When his childhood friend Murad asks him to interview the esteemed Urdu poet Nur Shahjehanabadi for his Urdu journal, Deven gains the golden opportunity to reconcile his conflicting passions and find a shred of happiness. However, Deven soon realises that the opportunity to interview the poet – which eventually transforms into a chaotic process of documenting his poems on tape – is quite a burden. Driven by a passion for Nur’s work and the illusion that he will change his own fate, the Hindi professor finds himself negotiating the complex terrain of the Urdu poet’s turbulent domestic life. The machinations of his freeloading sycophants and devious wives threaten to obstruct the project. Enfeebled by the domestic disputes and conscious of the fact that he is an accidental casualty of Urdu’s fading glory in the country, Nur has become a much-diminished man and often finds it difficult to cooperate with Deven.
As the novel fizzes and soars towards its denouement, the two men enter into an unhealthy, exploitative alliance that defeats the purpose of their noble endeavour. As a result, Nur’s experience and Deven’s youthful sincerity do little to rescue a language that is ‘in custody’. Nur’s poetic vision is, as Amina Yaqin argues in a paper titled ‘The Communization and Disintegration of Urdu in Anita Desai’s In Custody’, steeped in outdated metaphors and “untouched by a Progressive outlook”. Despite his intention to act as Nur’s custodian, Deven struggles to balance his conflicting realities in a sensible and humane manner. In order to pursue his passion for Urdu poetry, he loses sight of his own settled reality that relies heavily on his commitment to Hindi.
Throughout the novel, Deven encounters financial challenges that can impede his efforts to release the Urdu language from its long confinement. Moreover, Deven is equally swayed by outmoded aristocratic traditions associated with Urdu and lacks the foresight to recognise its modern variants. His reluctance to even read Nur’s second wife Imtiaz Begum’s poems typifies the snobbery and disdain that keeps any form of modern poetry in Urdu – especially from women – on the fringes of literary discourse.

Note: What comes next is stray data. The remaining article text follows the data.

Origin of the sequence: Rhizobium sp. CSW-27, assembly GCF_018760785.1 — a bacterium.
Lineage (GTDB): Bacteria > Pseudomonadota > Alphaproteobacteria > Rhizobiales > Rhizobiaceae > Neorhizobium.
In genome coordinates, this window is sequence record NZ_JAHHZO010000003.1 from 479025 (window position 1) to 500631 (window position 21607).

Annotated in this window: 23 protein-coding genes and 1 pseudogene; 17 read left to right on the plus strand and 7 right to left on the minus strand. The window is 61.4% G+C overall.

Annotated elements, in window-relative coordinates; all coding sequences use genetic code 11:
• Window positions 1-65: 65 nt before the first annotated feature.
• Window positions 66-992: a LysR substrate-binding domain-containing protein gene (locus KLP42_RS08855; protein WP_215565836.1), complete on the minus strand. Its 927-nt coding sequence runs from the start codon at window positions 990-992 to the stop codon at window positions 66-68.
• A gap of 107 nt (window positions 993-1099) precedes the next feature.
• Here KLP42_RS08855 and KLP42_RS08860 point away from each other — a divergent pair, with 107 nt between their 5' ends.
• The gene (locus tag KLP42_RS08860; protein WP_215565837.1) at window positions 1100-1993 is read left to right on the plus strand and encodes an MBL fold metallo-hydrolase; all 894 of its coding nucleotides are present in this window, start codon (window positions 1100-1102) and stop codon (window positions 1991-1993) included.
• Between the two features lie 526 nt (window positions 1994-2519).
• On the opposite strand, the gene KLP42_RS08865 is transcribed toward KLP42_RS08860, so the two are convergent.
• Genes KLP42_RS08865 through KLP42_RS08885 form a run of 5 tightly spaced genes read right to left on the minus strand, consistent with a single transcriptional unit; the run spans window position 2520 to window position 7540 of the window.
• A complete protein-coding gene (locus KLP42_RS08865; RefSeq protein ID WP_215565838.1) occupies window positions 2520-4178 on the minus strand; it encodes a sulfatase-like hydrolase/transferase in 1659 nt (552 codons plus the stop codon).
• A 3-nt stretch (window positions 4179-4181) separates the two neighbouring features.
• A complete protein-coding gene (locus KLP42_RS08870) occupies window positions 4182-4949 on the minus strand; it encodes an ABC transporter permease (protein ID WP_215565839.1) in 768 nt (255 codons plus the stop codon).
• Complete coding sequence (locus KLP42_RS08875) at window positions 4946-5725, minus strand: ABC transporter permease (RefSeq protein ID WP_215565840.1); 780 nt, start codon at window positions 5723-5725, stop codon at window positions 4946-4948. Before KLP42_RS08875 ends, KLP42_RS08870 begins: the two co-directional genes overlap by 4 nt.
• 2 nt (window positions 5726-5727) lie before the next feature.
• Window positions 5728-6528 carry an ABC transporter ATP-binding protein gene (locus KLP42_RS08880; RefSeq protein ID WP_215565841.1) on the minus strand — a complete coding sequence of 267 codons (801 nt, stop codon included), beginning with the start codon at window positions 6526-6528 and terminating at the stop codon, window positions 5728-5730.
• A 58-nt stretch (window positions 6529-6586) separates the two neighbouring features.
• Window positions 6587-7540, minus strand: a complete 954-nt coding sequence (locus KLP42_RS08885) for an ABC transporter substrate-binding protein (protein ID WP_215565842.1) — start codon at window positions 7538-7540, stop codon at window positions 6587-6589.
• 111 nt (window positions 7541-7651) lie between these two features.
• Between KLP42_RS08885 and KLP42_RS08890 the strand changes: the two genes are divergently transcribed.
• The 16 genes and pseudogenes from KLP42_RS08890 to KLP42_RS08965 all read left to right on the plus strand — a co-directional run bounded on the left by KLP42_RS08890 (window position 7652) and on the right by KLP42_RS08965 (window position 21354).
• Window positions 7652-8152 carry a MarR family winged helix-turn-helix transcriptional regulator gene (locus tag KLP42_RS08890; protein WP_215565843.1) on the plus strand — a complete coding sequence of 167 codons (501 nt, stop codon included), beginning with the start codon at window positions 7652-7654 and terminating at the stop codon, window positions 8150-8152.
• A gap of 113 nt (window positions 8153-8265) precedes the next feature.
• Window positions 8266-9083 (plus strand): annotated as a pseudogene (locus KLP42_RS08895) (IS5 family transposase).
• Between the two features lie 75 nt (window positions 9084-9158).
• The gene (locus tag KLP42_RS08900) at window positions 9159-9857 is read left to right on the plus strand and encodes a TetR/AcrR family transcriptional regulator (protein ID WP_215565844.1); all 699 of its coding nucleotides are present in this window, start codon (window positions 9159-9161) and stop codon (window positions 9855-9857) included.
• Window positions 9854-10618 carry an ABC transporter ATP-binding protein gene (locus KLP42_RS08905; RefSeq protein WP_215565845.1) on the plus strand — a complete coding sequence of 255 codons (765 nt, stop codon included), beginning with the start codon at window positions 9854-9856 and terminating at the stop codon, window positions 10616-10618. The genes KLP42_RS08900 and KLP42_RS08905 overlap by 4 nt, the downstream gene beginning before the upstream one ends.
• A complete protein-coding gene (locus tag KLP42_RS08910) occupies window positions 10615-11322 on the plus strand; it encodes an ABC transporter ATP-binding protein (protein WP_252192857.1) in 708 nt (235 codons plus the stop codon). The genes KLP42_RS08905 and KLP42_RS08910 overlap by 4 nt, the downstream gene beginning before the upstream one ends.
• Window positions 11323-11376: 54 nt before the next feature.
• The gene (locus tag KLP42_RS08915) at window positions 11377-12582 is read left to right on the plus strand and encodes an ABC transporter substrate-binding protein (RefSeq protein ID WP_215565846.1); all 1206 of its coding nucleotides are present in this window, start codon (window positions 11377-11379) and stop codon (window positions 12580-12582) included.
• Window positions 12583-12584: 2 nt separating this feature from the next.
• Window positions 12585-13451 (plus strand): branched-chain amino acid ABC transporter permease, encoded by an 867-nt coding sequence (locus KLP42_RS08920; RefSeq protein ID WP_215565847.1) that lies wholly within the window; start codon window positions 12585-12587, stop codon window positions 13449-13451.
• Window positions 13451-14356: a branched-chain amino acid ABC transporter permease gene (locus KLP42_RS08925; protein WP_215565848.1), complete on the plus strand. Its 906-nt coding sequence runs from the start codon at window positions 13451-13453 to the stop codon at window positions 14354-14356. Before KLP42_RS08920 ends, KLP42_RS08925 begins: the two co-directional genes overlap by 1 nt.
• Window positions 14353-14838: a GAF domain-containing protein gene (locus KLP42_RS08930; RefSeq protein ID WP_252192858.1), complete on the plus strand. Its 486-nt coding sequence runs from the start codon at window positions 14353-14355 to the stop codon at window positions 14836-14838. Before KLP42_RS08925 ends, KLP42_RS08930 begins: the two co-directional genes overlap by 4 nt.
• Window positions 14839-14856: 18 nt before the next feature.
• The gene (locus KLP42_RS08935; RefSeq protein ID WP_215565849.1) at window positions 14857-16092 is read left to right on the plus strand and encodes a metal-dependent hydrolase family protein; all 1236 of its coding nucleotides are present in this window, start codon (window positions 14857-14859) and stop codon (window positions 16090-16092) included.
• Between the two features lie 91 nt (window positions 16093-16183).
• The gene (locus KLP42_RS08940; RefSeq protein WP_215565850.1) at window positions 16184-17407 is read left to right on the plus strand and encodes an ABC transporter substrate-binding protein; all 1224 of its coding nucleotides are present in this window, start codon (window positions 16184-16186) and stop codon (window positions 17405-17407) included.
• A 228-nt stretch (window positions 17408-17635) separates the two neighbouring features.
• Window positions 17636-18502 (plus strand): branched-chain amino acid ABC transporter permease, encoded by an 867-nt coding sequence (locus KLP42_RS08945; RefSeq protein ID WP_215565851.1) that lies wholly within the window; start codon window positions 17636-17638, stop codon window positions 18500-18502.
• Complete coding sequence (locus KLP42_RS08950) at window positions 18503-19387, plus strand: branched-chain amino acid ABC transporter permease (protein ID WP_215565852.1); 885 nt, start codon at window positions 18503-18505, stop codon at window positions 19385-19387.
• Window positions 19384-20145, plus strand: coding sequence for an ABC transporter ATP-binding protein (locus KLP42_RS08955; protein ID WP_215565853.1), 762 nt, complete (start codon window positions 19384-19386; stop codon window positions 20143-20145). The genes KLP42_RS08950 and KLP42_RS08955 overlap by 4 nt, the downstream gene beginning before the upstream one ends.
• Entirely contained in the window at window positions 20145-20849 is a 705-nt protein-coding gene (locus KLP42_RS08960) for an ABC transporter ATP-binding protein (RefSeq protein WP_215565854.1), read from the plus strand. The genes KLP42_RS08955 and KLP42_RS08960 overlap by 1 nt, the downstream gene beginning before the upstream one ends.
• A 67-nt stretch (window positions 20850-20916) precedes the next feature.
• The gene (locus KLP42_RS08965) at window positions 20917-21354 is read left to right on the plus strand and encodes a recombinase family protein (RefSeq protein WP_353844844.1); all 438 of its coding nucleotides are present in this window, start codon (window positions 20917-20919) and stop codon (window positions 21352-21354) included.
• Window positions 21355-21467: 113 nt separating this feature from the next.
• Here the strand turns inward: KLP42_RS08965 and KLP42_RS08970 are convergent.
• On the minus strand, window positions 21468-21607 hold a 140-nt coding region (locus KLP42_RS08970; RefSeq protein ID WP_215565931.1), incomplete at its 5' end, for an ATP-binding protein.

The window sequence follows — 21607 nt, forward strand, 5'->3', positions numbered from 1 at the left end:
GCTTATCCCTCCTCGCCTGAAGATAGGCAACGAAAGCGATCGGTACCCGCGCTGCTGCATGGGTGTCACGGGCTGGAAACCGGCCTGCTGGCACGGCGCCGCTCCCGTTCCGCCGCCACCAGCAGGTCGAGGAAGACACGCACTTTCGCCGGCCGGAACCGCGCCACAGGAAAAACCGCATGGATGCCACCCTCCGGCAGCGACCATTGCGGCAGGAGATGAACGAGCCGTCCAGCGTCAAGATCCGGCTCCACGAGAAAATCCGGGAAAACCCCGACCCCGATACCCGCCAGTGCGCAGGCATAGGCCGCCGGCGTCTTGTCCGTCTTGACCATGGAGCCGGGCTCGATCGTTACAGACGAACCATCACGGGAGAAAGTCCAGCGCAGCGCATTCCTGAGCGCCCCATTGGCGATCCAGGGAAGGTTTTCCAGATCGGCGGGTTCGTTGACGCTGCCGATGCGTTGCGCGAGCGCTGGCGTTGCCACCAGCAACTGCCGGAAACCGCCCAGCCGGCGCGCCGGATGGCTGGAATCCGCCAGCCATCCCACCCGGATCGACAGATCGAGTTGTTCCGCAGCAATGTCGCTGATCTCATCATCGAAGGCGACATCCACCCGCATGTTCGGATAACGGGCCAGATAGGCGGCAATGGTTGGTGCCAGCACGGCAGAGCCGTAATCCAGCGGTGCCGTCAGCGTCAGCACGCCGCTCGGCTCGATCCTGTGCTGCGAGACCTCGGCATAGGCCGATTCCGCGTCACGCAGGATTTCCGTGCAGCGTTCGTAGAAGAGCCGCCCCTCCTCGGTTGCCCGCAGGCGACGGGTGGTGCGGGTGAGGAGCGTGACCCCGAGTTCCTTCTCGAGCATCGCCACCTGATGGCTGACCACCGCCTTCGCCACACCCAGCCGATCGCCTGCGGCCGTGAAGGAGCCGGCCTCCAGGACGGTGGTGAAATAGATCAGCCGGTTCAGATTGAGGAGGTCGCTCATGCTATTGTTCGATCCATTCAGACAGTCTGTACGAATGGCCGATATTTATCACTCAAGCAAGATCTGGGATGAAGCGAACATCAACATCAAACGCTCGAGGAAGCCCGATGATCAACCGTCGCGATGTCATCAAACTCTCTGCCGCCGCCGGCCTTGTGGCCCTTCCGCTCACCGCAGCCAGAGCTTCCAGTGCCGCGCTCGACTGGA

In a similar vein, Murad, who has devoted his life to maintaining the “glorious traditions” of Urdu, labours under the self-righteous belief that he has served his language. The fact that he refers to Hindi as a “vegetarian monster” shows that he lacks the empathy to respect another language, let alone skillfully navigate between his mother tongue and the national language.
Siddiqui, who is Deven’s colleague at the Lala Ram Lal College, is equally unfit to be a custodian of the Urdu language. Like Murad, Siddiqui has ‘served’ the language by teaching in an Urdu department that practically exists on sufferance in an already hostile academic environment. His role in the novel is that of a caged bird that desperately wants to escape the shackles of past traditions. Immured in his dilapidated ancestral home, he finds himself in a different form of custody.
In Custody raises pertinent questions about who can rescue a decaying Indian language from erasure. Urdu’s custodians ought to recognise its past glories as well as present literary output, and preserve them in equal measure. According to Yaqin, Desai’s In Custody views Urdu as “an artefact of Old Delhi” that is laden with aristocratic pride. It is important that any discourse on Urdu and its longevity in India accounts for the many variants of the language.
Any attempt to ensure the survival of a language must have its basis in empathy and escape the intellectual snobbery of the past.
The writer is a freelance journalist and author of Typically Tanya